It is unclear whether Ralston hacked through his bone or whether the bone had been crushed by the boulder.

Once he had completed the job, he used his first-aid kit to tie a tourniquet around his bicep. Then he rappelled down the cliff — and started walking.
“His instinct for survival was great,” Fielder said.

Hours later, Ralston met two hikers in Horseshoe Canyon. They gave him water and walked with him until they could flag down a helicopter from the Utah Department of Public Safety. [1]

I wonder if I just might have died if I had been placed in Aron's situation.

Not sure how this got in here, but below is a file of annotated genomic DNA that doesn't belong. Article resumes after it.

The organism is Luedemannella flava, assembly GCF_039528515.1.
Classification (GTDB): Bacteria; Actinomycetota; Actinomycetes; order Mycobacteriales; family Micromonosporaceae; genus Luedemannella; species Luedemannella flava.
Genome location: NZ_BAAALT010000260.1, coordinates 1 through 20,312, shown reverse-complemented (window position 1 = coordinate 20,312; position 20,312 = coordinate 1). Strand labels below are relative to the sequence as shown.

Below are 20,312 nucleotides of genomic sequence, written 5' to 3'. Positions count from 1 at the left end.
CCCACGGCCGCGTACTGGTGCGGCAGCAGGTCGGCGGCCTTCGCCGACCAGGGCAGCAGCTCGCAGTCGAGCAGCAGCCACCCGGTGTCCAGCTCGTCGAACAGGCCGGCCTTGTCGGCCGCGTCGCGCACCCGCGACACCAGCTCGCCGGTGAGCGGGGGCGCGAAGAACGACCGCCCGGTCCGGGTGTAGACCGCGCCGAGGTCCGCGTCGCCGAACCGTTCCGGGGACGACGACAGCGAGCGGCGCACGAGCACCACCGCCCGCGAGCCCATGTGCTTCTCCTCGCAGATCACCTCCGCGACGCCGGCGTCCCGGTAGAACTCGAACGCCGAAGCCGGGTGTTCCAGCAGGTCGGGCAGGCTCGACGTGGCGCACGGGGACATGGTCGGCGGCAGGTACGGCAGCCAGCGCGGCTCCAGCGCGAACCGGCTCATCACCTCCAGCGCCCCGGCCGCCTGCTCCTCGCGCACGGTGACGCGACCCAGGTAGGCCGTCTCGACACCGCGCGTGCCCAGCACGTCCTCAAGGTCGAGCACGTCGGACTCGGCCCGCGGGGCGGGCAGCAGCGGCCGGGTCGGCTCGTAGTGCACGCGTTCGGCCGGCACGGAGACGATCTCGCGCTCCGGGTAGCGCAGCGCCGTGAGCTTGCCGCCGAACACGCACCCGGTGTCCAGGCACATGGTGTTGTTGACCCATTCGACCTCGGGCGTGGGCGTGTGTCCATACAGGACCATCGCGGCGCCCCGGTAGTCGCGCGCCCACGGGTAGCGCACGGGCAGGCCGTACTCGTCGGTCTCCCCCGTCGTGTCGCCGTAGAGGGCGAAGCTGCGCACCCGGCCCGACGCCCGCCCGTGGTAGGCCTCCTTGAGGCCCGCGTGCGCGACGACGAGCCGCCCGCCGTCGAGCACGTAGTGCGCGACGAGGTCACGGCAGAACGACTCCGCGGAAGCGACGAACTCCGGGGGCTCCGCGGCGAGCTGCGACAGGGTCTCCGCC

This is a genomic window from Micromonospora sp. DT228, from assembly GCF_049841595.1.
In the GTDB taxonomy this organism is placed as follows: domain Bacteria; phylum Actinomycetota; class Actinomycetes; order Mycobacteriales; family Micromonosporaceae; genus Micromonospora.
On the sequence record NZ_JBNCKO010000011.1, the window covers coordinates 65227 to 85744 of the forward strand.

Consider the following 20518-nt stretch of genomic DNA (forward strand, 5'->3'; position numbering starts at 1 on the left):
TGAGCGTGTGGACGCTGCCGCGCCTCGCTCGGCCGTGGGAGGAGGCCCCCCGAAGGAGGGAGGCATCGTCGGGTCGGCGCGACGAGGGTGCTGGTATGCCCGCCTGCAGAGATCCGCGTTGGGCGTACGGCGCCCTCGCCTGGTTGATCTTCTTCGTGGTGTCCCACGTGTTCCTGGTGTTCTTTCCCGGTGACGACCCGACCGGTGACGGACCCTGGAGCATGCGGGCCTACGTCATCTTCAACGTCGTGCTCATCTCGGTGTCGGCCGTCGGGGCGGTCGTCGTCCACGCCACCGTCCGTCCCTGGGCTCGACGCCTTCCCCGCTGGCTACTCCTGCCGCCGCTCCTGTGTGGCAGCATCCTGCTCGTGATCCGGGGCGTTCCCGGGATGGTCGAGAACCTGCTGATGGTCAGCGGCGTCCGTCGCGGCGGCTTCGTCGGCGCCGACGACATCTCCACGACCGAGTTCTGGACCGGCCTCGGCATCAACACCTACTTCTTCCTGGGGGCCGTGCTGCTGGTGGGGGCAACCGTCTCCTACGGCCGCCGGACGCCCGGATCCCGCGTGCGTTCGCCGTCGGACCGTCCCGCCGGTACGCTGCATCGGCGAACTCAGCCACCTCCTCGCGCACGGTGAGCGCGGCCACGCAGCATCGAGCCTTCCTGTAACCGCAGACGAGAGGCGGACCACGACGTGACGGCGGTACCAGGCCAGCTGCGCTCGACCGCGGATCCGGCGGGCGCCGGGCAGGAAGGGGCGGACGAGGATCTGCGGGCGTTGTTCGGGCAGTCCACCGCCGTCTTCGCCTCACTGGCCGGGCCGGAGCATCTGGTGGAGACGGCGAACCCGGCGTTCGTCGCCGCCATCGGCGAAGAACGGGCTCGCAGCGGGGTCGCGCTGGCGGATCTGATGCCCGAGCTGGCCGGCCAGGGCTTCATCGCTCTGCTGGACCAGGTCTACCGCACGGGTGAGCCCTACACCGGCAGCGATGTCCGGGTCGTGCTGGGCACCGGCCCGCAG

Lesson 5 is about amputation. Not physical amputation, like in Aron’s story. The focus instead is on the cutting out of things in our life that clearly harm our affections for Jesus. During this lesson I am challenging us to throw off clear sources of temptation. Let me be clear about what I am not saying - I am not suggesting that anything that's ever led you down the path of sinful behavior be taken, sold, or otherwise destroyed. Frankly, we'd need to leave the planet to avoid temptation altogether. It is to say, however, that we ought to be careful the things we allow to occupy our time. In my own life I realized that in certain contexts computers, cell phones, specific relationships, certain movies, and video games were all devices that steered my heart away from the presence of God. None of the things I listed above are inherently sinful. It is the misuse of these things that causes us trouble.